While the acquisition of Titan Corp. by New York-based L-3 Communications will likely result in some job loss and facility closures, the fallout locally isn't expected to be high.
There aren't a great deal of overlapping units, said Frank Lanza, the chairman and chief executive officer of L-3 Communications Holdings Inc.
At a news conference announcing the deal June 3, Lanza said some functions, particularly corporate, will be transferred to New York, but for the most part, the companies aren't operating in the same market space.
"They (Titan) are in a segment of the business that is part of the intelligence part of the world in command and control and communication, but not where we're niched into, so we don't compete. So it is very, very complementary as an asset to L-3 and together we are able to broaden our market aperture rather dramatically," Lanza said.
As was rumored for more than a month, L-3 agreed to purchase Titan for $23.10 per share, which translates to about $2.65 billion, including assuming Titan's outstanding debt of $508 million.
L-3 coveted Titan because the latter was engaged in a part of the defense contracting business that it was familiar with, but wasn't doing, said Mark Jordan, an analyst with A.G. Edwards & Sons in St. Louis.
"L-3 stated that where it sees attractive opportunities for growth is in the services arena, some of which is very difficult to build from scratch," Jordan said.
Founded in 1981, Titan is a diversified provider of communications technology products and services primarily to federal government departments and agencies. It also is a supplier of translators and interpreters to the military in Iraq and Afghanistan.
L-3 is more a maker of products and has been aggressively expanding its horizons through acquiring smaller defense contractors, Jordan said.
"L-3 has been very aggressive in the area of developing subsystems and components for the defense industry," he said.
For 2004, L-3 reported net income of $382 million on revenues of $6.9 billion. Last year, Titan reported a net loss of $38.6 million on about $2 billion in revenues. With the combination of Titan, L-3 is expected to generate more than $11 billion in sales in 2006, according to L-3.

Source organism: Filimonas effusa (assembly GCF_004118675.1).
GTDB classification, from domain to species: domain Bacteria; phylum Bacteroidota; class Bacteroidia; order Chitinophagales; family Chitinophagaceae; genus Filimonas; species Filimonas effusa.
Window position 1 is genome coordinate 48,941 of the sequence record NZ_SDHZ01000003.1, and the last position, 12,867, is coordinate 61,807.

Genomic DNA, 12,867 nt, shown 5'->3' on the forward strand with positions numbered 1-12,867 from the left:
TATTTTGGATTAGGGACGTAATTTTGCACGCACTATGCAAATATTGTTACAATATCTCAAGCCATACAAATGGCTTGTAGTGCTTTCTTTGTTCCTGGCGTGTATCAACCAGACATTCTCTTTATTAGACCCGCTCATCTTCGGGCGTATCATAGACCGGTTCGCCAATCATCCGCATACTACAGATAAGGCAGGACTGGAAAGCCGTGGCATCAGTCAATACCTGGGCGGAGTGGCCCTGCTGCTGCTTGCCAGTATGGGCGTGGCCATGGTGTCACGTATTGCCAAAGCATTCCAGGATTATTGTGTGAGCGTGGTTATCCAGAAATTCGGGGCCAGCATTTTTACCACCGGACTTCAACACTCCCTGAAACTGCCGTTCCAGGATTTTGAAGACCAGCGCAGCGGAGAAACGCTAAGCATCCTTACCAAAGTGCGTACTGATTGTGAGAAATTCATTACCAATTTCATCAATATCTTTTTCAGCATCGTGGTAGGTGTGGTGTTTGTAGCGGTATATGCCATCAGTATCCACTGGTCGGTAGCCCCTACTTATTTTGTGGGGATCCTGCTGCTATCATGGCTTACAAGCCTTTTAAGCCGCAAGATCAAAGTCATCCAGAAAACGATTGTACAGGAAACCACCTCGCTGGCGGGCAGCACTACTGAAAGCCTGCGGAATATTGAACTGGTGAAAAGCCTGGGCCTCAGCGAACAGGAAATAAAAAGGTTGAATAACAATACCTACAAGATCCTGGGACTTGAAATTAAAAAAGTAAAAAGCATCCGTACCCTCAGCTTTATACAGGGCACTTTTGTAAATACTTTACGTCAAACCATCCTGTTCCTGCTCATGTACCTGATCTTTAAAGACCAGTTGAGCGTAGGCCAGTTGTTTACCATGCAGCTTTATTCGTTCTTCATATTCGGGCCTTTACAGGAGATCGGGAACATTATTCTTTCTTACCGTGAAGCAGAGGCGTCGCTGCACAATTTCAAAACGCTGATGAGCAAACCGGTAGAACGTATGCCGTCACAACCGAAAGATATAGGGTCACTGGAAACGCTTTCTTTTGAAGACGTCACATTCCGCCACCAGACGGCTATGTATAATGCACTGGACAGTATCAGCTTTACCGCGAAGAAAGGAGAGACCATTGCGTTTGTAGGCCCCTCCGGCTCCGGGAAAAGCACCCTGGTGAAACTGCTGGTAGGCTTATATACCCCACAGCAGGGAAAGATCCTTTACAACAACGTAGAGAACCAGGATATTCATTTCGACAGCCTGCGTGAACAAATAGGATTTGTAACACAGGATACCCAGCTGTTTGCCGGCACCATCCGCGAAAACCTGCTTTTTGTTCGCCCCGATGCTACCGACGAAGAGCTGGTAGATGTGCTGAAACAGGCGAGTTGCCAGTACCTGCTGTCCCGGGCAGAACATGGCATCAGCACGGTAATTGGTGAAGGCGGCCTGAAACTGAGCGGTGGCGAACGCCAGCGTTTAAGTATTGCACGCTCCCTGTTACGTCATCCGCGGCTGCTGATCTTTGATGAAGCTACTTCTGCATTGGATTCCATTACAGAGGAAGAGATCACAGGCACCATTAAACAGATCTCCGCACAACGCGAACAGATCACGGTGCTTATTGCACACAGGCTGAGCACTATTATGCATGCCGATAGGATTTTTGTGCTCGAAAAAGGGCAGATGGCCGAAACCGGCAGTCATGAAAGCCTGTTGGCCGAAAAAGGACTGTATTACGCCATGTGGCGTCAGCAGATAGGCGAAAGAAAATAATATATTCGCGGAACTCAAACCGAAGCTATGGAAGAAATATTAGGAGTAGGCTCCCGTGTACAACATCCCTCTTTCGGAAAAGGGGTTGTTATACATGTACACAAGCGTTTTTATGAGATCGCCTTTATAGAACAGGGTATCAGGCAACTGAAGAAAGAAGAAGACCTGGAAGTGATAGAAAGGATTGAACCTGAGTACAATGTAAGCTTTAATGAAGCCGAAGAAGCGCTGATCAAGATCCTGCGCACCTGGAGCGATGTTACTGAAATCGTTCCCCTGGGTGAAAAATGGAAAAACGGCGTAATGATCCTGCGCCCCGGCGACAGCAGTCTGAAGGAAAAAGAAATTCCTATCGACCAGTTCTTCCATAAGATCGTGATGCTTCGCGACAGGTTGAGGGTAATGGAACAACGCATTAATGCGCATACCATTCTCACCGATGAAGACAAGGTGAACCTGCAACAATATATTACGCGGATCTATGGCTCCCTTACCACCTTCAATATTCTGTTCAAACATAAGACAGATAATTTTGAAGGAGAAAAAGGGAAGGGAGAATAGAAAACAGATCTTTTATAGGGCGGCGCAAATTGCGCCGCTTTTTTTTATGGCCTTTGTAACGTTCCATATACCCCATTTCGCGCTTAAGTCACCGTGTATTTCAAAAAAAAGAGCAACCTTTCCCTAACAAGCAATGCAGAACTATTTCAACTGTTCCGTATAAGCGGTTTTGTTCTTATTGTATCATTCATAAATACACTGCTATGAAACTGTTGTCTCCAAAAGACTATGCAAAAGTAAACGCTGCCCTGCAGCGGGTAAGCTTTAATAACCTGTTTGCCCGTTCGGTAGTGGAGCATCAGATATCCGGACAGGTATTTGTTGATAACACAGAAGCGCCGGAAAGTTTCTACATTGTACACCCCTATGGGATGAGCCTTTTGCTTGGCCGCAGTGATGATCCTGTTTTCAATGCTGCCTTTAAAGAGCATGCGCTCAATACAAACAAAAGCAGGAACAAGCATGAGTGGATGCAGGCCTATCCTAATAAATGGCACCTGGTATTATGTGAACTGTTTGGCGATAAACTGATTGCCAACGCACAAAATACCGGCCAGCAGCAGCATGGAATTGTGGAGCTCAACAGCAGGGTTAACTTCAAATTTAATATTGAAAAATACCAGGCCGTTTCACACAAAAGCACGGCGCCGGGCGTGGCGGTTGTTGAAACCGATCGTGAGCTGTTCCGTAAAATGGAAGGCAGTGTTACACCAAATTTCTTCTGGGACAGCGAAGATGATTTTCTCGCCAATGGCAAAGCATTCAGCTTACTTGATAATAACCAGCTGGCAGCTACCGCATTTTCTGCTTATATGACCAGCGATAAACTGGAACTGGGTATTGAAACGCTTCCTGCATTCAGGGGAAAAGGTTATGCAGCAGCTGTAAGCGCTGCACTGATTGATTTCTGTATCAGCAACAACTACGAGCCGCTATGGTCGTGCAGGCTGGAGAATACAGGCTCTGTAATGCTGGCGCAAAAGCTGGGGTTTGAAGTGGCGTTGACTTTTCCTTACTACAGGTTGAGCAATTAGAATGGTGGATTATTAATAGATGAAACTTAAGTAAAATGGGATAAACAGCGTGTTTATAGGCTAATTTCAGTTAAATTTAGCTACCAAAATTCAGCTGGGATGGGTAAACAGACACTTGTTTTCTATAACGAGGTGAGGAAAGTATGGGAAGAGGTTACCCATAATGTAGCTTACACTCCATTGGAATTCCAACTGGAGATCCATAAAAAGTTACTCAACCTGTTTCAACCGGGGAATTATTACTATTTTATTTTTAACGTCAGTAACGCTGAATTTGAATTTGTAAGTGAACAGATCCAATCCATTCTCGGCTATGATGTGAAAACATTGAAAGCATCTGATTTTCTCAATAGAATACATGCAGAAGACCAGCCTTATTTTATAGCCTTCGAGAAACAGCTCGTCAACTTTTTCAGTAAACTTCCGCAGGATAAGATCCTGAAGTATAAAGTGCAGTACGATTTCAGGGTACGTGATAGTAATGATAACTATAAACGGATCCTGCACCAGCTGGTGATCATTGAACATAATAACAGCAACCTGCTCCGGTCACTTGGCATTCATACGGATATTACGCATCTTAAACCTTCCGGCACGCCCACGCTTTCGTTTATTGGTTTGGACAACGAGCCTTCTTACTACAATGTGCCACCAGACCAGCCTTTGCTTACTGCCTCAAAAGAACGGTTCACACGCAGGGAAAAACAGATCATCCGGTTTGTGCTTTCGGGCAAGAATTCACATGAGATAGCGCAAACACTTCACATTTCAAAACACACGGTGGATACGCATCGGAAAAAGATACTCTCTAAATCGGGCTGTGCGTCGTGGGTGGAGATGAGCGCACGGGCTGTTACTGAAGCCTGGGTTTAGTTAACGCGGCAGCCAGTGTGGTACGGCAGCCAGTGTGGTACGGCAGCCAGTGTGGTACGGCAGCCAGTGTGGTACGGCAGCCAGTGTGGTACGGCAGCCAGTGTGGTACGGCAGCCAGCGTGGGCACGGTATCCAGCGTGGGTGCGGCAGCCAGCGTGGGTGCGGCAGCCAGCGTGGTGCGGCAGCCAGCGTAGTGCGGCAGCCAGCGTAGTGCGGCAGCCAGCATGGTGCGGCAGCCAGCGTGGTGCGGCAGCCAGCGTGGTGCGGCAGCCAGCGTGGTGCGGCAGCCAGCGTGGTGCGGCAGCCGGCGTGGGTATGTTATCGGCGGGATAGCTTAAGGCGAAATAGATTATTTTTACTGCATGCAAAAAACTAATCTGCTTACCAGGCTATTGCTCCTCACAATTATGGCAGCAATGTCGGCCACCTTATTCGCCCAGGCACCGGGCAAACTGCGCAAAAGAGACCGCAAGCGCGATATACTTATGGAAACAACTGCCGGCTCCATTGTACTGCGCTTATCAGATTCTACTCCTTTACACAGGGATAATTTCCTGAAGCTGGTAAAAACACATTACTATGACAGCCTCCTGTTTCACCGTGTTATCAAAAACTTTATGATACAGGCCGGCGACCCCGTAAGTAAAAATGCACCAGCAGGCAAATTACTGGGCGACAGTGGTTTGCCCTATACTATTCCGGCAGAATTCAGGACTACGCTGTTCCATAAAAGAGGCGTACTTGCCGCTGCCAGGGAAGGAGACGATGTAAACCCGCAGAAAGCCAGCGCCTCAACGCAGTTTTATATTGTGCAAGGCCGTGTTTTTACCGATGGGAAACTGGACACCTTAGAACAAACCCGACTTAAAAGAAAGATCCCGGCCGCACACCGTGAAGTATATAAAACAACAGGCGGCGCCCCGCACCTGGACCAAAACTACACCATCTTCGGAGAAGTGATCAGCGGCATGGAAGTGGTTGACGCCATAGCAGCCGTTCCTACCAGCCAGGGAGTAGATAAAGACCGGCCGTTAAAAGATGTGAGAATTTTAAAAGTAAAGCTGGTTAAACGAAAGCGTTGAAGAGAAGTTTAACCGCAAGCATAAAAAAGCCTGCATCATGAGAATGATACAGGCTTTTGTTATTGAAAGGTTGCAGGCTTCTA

How the combination plays out in terms of reduced staffing is a mystery at this point, but most observers say that because there is little overlap, cutting redundant positions would be minimal.
"Titan has seven business units, and the implication was that they plan to leave those units intact," Jordan said.
Actually, Titan has eight business units, all of which operate fairly autonomously, and are spread across the nation, said Titan Vice President Wil Williams. The level of management within the units and overseeing the company are fairly thin, he said.
Of Titan's total employment of 12,000, about 1,000 work in San Diego County at 15 different offices. The number doesn't include "several hundred" part-time consultants, Williams said.
Asked the number of employees engaged in corporate functions such as human resources, finance and administration, Williams said, "several hundred."
Titan's headquarters on Science Park Road in the University City area consists of two buildings, which also house the information products sector unit, he said.
Another factor that will likely cause L-3 to retain most Titan employees is the fact that about three-fourths of the company's staff possess U.S. government security clearances, including about 5,000 who have top-secret security clearances.
Much of Titan's core business involves the kind of defense and intelligence activities that L-3 wasn't involved in, but was viewed as attractive to help it grow, Jordan said.
"If you're not in this business, and you don't have the people in it, then you don't know what business opportunities are there," he said.
The cash price paid for Titan shares exceeded the second offer made by Lockheed Martin Corp. in 2004, when it reduced its original price by $2 to $20 per share. That reduction was done following an extensive investigation into Titan by both the Department of Justice and the Securities and Exchange Commission into bribery allegations involving influencing the re-election of the president of Benin in West Africa.
In March, Titan pleaded guilty to three felonies as part of a settlement with both agencies, and paid $28.5 million in fines, the largest ever levied for violations of the Foreign Corrupt Practices Act.
Despite Lockheed extending a deadline to complete the acquisition last year, government regulators and Titan couldn't arrange the settlement in a timely period, and Lockheed pulled out.
The sale is contingent upon Titan receiving court approval of a settlement arranged on several class action lawsuits that were filed following the collapse of the Lockheed deal. According to a Titan filing on June 2, the legal settlement was for $67.4 million.
The deal also requires majority approval of Titan shareholders, and government regulators, including the Department of Justice.
Asked whether another revelation of criminal wrongdoing might be uncovered during a due diligence review by regulators, Jordan said that would be surprising.
"The SEC and the Department of Justice don't sign off on a settlement unless they feel that everything was done that has to be done. I'd be very surprised that anything substantive would be found after more than a year of scrutiny that the company went through," he said.